“Now you must explain to me why you want to enter the Villa?” – his voice left little room for indecision, but, perhaps because it was accompanied by a figure who was anything but discreet, I could not hold back a natural instant of hesitation.
“Because beauty starts from the bottom,” I reply, looking him straight in the eye.
We are the same height, but he is surely larger. And even older. Dark eyes of those who have seen things, experienced them, and understood many of them. Or at least accepted as a natural part of life. For a moment, we look into each other’s eyes, staring. I do not understand whether his thoughts are of acceptance or pity towards me.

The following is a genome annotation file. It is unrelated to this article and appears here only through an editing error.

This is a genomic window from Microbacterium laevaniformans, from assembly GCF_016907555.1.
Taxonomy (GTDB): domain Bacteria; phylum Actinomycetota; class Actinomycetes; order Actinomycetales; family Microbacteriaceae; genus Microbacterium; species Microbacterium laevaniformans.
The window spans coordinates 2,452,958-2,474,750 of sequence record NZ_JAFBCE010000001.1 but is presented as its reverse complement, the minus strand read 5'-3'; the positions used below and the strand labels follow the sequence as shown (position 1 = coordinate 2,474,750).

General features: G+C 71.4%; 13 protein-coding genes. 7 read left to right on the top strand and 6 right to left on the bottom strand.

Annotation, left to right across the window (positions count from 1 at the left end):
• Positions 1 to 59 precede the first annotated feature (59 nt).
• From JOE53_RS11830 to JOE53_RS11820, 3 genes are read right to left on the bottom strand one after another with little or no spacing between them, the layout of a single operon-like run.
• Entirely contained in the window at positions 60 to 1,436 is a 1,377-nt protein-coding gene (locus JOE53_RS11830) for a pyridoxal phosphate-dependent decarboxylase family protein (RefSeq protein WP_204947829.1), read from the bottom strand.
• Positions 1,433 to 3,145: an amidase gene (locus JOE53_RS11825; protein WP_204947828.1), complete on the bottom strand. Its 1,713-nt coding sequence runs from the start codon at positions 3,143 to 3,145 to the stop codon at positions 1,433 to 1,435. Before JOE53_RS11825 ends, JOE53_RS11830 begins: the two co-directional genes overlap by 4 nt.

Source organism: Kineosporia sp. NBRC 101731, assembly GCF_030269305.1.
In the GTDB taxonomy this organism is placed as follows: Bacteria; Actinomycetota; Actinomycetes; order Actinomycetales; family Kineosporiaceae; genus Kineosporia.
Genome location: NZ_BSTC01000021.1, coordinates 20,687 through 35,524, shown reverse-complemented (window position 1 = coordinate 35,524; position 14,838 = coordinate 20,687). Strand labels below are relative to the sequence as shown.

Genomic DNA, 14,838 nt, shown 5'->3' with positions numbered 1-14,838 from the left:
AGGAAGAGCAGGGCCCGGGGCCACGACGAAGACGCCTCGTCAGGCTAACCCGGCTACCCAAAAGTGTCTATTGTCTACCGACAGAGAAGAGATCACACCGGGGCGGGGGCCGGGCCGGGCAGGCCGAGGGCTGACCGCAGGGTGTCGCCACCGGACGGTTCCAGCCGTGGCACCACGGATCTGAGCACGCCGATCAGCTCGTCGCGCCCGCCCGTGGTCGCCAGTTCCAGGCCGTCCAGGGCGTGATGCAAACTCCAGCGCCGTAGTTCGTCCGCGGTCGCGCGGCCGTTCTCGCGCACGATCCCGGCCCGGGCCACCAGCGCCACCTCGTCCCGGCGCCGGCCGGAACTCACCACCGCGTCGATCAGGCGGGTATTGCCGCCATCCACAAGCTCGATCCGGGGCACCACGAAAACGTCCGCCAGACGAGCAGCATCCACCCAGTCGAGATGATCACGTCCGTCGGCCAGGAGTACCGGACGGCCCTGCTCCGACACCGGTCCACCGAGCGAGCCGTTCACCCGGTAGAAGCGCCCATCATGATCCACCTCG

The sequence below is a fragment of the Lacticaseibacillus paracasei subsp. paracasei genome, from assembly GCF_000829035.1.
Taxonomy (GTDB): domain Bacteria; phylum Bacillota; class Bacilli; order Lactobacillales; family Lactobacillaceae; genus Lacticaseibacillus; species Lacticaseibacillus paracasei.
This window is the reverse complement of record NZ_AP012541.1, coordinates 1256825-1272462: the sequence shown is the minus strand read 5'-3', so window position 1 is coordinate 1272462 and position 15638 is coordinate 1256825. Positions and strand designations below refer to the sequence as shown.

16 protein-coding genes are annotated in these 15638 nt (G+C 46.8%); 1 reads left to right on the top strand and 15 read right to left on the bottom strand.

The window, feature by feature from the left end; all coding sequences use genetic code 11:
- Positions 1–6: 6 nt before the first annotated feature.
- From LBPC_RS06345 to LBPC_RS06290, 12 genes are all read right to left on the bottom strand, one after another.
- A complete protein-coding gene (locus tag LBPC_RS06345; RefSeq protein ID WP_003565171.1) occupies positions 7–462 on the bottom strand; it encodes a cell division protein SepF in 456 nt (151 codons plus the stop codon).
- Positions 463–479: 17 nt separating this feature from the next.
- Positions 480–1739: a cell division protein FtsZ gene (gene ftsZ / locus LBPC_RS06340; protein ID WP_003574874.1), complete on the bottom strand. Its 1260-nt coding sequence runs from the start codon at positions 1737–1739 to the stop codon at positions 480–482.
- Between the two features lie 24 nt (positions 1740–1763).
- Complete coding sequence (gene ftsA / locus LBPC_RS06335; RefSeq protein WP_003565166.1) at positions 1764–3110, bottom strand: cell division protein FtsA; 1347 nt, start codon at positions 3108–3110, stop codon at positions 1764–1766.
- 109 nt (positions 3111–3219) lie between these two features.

“That’s a really silly answer”– he says almost politely, but I realise that the look from before was probably not one of approval. “Be at Tapia’s, the Comedor, at noon, on Sunday, then we’ll see.”
These were my first words with Ricardo Capelli, a trusted friend of one of the most charismatic and significant figures of the miserable of Buenos Aires: the late lamented Padre Carlos Mujica. He was an Argentinean priest and professor, one of the forerunners of pastoral work in the slums of the metropolis. After dedicating his entire life and apostolic mission to the poor of Villa 31, he was killed in an ambush on the evening of 11 May 1974, after the Mass, in front of the porteña church of San Francisco Solano in Villa Luro. Fourteen gunshots. Many of these straight in the face as if it were an execution. In the same ambush, Ricardo, the only witness alongside Father Mujica, was shot four times but miraculously managed to save himself after a long hospitalisation and eight operations.